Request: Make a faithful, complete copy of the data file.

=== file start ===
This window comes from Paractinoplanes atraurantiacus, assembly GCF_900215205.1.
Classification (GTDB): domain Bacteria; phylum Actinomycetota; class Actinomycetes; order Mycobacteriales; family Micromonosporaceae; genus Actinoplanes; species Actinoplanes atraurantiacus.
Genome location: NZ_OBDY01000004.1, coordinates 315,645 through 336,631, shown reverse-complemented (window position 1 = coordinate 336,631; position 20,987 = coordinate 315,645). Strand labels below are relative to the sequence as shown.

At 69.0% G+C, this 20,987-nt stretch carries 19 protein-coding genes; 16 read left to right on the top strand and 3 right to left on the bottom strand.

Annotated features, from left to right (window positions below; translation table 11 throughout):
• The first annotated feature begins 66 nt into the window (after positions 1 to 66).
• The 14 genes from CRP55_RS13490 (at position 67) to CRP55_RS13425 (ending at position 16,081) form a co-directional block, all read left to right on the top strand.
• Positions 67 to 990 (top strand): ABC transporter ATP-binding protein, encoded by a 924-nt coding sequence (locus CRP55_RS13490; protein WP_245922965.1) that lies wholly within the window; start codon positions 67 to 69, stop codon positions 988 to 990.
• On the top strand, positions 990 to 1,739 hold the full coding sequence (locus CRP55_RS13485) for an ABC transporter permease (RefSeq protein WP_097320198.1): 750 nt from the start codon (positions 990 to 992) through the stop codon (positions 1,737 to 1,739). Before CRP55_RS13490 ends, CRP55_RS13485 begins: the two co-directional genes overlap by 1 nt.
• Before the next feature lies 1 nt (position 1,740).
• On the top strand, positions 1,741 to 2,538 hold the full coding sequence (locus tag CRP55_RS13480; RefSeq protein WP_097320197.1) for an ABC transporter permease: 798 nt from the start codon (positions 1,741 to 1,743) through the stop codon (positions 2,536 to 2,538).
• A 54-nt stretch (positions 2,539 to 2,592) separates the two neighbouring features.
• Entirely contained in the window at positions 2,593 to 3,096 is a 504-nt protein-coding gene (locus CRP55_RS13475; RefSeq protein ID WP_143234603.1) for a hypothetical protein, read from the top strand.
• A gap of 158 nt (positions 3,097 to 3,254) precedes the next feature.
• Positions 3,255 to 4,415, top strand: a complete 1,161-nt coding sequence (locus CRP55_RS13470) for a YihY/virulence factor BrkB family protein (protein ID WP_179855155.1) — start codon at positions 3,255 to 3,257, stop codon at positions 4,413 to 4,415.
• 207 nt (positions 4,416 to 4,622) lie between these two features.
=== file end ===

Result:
This window comes from Paractinoplanes atraurantiacus, assembly GCF_900215205.1.
Classification (GTDB): domain Bacteria; phylum Actinomycetota; class Actinomycetes; order Mycobacteriales; family Micromonosporaceae; genus Actinoplanes; species Actinoplanes atraurantiacus.
Genome location: NZ_OBDY01000004.1, coordinates 315,645 through 336,631, shown reverse-complemented (window position 1 = coordinate 336,631; position 20,987 = coordinate 315,645). Strand labels below are relative to the sequence as shown.

At 69.0% G+C, this 20,987-nt stretch carries 19 protein-coding genes; 16 read left to right on the top strand and 3 right to left on the bottom strand.

Annotated features, from left to right (window positions below; translation table 11 throughout):
• The first annotated feature begins 66 nt into the window (after positions 1 to 66).
• The 14 genes from CRP55_RS13490 (at position 67) to CRP55_RS13425 (ending at position 16,081) form a co-directional block, all read left to right on the top strand.
• Positions 67 to 990 (top strand): ABC transporter ATP-binding protein, encoded by a 924-nt coding sequence (locus CRP55_RS13490; protein WP_245922965.1) that lies wholly within the window; start codon positions 67 to 69, stop codon positions 988 to 990.
• On the top strand, positions 990 to 1,739 hold the full coding sequence (locus CRP55_RS13485) for an ABC transporter permease (RefSeq protein WP_097320198.1): 750 nt from the start codon (positions 990 to 992) through the stop codon (positions 1,737 to 1,739). Before CRP55_RS13490 ends, CRP55_RS13485 begins: the two co-directional genes overlap by 1 nt.
• Before the next feature lies 1 nt (position 1,740).
• On the top strand, positions 1,741 to 2,538 hold the full coding sequence (locus tag CRP55_RS13480; RefSeq protein WP_097320197.1) for an ABC transporter permease: 798 nt from the start codon (positions 1,741 to 1,743) through the stop codon (positions 2,536 to 2,538).
• A 54-nt stretch (positions 2,539 to 2,592) separates the two neighbouring features.
• Entirely contained in the window at positions 2,593 to 3,096 is a 504-nt protein-coding gene (locus CRP55_RS13475; RefSeq protein ID WP_143234603.1) for a hypothetical protein, read from the top strand.
• A gap of 158 nt (positions 3,097 to 3,254) precedes the next feature.
• Positions 3,255 to 4,415, top strand: a complete 1,161-nt coding sequence (locus CRP55_RS13470) for a YihY/virulence factor BrkB family protein (protein ID WP_179855155.1) — start codon at positions 3,255 to 3,257, stop codon at positions 4,413 to 4,415.
• 207 nt (positions 4,416 to 4,622) lie between these two features.